Hallstatt Period (early Iron Age), a time that came to a halt with the waves of Scythian invaders.
Artifacts of this period in Dacia do not compare with he magnificence of the Scythian tombs of South
Russia,8 a fact which attests to the Scythian presence in Dacia not being so strongly felt. The Scythians,
arriving at a time when Dacia was already eavily influenced by the forms of the first Iron Age as it
developed in Italy and the Alpine lands . . . put a stop to these relations with the West. 9 This came at an
unfortunate time, since this was the time that Transylvania had eached its highest point of artistic
development before the Scythian invasion.10
The Scythians did not succeed in onqueringDacia, but inhabited various pockets of the region,
influencing the culture, but also causing conflict. The Scythian people were nomadic bowmen whose
military technology was not as advanced as the more agriculturally experienced Dacians, already masters
at using the bow and arrow on horseback. evertheless their constant plunderings combined with the
nomadic nature of their life to disturb and impoverish, during the next few centuries11 served to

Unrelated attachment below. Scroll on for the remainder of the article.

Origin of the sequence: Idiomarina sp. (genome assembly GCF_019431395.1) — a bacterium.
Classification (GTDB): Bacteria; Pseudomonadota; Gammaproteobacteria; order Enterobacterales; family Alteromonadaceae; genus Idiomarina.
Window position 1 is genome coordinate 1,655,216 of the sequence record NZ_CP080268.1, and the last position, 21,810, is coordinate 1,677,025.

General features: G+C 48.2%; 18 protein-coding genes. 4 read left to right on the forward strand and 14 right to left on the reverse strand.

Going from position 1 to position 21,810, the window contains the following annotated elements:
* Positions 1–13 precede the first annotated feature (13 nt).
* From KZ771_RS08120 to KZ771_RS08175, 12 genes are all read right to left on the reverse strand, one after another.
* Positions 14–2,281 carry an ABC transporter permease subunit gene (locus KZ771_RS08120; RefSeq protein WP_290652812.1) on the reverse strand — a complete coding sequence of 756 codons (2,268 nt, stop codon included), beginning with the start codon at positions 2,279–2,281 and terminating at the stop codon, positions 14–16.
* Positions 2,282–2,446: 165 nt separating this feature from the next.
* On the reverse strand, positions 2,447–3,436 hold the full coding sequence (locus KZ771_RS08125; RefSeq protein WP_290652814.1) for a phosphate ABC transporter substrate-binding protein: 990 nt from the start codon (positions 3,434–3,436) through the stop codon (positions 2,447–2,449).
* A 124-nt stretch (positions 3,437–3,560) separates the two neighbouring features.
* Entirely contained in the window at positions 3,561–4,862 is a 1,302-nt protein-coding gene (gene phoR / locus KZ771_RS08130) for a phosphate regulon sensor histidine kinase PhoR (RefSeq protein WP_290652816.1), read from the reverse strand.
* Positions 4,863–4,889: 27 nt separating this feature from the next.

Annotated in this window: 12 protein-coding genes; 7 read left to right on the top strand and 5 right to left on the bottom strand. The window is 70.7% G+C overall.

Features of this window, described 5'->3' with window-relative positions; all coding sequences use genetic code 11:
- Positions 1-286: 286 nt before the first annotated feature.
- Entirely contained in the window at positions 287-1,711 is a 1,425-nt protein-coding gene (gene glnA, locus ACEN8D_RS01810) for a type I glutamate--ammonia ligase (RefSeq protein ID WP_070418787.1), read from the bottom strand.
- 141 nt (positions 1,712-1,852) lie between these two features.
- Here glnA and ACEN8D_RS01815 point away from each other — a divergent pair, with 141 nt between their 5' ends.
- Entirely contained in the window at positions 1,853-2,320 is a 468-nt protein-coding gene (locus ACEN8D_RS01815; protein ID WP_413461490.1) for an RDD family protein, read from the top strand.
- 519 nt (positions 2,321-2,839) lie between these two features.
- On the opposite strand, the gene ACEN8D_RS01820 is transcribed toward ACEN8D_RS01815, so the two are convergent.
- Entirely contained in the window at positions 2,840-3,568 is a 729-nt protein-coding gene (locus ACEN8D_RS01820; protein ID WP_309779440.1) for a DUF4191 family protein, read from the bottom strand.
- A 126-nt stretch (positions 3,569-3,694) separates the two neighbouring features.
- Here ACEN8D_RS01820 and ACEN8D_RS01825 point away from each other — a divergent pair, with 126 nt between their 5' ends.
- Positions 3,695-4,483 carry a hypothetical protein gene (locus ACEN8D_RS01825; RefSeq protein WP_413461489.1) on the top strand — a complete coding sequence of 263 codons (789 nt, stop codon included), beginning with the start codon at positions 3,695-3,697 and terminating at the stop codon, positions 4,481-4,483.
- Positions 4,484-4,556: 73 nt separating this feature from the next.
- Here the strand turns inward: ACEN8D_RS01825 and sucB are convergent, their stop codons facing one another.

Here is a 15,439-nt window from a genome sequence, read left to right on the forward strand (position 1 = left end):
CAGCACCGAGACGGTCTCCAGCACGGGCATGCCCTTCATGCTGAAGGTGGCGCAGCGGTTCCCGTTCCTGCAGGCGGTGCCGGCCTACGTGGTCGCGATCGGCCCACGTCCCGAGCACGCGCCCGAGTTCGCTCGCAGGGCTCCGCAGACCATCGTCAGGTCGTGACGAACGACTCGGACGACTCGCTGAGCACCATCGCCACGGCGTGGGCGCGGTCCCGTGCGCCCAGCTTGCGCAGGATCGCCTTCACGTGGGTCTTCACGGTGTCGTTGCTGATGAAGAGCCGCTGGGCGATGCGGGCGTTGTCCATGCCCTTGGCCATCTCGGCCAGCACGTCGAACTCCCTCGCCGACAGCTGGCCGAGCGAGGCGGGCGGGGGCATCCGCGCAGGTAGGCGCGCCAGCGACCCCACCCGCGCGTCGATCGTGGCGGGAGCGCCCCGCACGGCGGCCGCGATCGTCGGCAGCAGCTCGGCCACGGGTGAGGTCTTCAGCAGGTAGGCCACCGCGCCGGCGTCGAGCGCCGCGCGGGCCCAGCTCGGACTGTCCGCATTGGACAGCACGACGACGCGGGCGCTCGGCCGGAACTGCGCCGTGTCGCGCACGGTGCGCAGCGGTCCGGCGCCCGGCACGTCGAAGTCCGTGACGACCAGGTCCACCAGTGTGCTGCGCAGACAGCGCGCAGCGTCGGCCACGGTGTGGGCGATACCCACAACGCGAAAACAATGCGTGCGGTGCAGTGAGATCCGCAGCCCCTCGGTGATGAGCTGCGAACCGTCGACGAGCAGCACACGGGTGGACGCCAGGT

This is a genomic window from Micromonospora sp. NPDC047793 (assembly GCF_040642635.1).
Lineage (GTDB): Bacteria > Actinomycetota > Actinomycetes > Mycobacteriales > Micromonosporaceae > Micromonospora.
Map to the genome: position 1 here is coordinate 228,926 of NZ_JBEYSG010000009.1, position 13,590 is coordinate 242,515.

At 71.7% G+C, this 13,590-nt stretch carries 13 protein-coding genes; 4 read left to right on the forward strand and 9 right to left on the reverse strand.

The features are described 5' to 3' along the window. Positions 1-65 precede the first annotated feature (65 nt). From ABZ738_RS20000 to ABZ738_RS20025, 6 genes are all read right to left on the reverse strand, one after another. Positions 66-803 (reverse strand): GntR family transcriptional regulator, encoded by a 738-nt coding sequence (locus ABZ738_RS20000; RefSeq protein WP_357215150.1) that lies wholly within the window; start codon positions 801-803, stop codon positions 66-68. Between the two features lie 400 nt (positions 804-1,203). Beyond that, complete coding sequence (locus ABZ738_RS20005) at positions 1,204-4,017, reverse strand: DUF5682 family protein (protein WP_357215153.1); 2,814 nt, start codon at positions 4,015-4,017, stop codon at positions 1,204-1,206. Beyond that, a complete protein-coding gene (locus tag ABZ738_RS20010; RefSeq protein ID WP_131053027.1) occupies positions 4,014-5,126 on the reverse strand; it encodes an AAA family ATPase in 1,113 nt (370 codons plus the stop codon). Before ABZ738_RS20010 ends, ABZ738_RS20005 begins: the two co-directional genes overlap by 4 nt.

diminish the inertia with which Dacia had been flourishing culturally in preceding centuries. The
Scythians effectively delayed the advancement of Dacia's participation in the Hallstatt period, only to be
continued once again through the influence of the Celts later on. This could be considered a Time of
Troubles for the Dacians because it was through these constant battles that he nobles . . . suffered
heavily. They were for the most part either killed in battle, or reduced to serfdom or else to the status of
the free commoners.12 However, orth Thracian nobility did not disappear completely. It was merely
being reorganized, for in the La T e period we shall see it once again in all its ancient power and
glory.13 It is during this period of Scythian occupation that archaeologists uncovered Dacian yataghans,
or curved daggers that are identifiably Persian in origin, which is evidence of the influence of the
Scythian people. Curved daggers such as these are trademark weapons of the East.
The Dacian people were a Thracian people, as mentioned in Homer's Iliad and the Odyssey and
mentioned by Herodotus as he second-most numerous people in the part of the worldknown by him.14
irgil [in The Aeneid] mentions that the Agathyrsi [the Scythian-Thracian-Dacian people] used to paint